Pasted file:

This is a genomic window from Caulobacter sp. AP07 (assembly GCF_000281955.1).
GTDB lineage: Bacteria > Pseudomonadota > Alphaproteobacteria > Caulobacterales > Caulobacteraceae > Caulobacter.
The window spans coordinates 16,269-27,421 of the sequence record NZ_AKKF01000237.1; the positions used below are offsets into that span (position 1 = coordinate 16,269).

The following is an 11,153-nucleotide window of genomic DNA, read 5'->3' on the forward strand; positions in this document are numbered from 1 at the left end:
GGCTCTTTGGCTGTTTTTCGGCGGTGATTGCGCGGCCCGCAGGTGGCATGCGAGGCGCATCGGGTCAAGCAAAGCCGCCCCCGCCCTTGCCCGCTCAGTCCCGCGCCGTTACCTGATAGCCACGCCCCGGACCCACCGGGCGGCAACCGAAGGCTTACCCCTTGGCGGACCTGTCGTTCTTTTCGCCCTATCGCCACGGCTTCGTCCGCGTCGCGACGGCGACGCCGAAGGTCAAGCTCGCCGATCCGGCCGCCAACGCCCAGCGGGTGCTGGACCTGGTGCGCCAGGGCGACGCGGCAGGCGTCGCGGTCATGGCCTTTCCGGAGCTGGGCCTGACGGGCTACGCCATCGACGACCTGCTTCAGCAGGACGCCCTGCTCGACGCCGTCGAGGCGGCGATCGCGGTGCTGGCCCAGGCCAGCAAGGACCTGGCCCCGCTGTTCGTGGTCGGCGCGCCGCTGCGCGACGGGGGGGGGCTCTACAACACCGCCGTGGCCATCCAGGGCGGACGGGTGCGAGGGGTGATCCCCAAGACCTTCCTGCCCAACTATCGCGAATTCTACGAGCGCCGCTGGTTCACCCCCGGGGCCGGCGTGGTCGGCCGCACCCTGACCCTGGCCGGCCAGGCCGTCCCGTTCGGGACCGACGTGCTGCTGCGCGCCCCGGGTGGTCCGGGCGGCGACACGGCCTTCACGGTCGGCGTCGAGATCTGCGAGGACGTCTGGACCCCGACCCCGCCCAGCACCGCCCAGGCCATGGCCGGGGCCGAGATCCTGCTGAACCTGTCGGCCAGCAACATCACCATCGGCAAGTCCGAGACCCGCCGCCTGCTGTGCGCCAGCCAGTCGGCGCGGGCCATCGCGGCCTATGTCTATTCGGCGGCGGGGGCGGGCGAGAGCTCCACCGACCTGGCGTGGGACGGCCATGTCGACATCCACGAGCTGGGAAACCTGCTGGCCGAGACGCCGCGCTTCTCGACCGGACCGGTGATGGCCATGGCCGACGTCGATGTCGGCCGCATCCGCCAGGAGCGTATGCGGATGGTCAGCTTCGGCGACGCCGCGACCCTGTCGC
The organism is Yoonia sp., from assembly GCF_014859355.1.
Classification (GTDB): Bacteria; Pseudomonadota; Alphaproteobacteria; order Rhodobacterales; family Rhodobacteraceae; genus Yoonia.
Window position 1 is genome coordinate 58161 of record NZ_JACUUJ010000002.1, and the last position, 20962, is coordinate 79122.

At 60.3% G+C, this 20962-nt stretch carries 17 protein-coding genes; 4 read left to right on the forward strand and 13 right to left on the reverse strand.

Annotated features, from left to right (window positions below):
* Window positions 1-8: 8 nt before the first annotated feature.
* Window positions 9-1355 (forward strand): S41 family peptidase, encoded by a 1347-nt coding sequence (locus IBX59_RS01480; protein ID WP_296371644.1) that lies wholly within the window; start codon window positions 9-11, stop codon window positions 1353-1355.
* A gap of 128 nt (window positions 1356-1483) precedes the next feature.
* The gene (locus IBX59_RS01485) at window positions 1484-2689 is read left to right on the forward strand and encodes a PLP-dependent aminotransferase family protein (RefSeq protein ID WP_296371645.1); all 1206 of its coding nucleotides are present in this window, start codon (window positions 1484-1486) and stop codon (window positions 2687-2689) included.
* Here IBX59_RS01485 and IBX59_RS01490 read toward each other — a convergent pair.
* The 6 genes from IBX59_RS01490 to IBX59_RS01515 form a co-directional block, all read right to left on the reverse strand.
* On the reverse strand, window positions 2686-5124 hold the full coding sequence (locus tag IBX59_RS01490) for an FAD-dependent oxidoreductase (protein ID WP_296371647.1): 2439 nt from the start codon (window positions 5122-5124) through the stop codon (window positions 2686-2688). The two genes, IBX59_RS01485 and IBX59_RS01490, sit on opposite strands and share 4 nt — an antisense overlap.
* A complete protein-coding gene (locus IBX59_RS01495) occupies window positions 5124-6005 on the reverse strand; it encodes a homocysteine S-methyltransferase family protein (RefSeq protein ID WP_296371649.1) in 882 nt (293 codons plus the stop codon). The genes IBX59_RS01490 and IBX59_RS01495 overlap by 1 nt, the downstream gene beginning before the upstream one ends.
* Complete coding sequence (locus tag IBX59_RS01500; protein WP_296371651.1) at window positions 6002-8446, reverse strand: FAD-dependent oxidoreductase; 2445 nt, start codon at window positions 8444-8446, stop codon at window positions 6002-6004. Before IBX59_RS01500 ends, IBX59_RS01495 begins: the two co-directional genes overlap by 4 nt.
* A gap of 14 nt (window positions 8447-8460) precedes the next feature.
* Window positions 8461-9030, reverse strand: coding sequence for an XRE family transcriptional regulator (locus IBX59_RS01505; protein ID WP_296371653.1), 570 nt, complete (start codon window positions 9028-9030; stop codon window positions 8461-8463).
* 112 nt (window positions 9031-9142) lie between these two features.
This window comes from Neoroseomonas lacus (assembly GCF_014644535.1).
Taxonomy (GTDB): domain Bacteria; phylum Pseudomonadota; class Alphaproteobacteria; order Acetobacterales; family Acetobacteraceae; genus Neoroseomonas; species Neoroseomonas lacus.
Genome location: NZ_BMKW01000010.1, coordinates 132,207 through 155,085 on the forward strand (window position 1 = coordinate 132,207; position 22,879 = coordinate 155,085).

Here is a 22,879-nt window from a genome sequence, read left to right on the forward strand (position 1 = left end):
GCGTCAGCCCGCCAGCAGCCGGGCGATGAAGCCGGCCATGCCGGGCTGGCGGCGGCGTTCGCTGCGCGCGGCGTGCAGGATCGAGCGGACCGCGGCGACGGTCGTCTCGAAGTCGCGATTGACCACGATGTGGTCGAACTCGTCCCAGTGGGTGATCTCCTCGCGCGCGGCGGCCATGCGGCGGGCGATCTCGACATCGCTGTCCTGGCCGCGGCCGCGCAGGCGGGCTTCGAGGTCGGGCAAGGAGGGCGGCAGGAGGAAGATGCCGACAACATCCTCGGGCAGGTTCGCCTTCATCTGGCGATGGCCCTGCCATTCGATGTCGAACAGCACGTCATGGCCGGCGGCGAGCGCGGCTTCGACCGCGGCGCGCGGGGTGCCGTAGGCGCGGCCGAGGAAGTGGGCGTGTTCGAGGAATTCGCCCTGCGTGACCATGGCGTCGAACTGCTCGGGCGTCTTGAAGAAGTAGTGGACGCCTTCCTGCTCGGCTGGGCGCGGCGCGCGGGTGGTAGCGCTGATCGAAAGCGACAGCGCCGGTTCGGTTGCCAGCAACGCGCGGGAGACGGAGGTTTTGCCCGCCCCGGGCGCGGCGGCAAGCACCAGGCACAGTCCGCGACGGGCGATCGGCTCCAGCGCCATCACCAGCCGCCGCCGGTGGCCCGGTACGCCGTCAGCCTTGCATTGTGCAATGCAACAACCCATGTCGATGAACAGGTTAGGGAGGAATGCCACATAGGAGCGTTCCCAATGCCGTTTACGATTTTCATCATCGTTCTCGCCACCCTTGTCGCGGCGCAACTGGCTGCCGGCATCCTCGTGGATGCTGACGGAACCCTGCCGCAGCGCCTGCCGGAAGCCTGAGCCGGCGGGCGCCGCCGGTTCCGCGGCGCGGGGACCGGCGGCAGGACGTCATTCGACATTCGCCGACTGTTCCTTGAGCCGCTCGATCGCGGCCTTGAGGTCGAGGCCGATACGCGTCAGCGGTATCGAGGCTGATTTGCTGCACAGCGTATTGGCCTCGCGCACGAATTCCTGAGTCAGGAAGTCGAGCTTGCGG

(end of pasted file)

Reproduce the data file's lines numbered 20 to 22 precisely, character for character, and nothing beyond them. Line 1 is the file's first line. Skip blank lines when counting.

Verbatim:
* A gap of 14 nt (window positions 8447-8460) precedes the next feature.
* Window positions 8461-9030, reverse strand: coding sequence for an XRE family transcriptional regulator (locus IBX59_RS01505; protein ID WP_296371653.1), 570 nt, complete (start codon window positions 9028-9030; stop codon window positions 8461-8463).
* 112 nt (window positions 9031-9142) lie between these two features.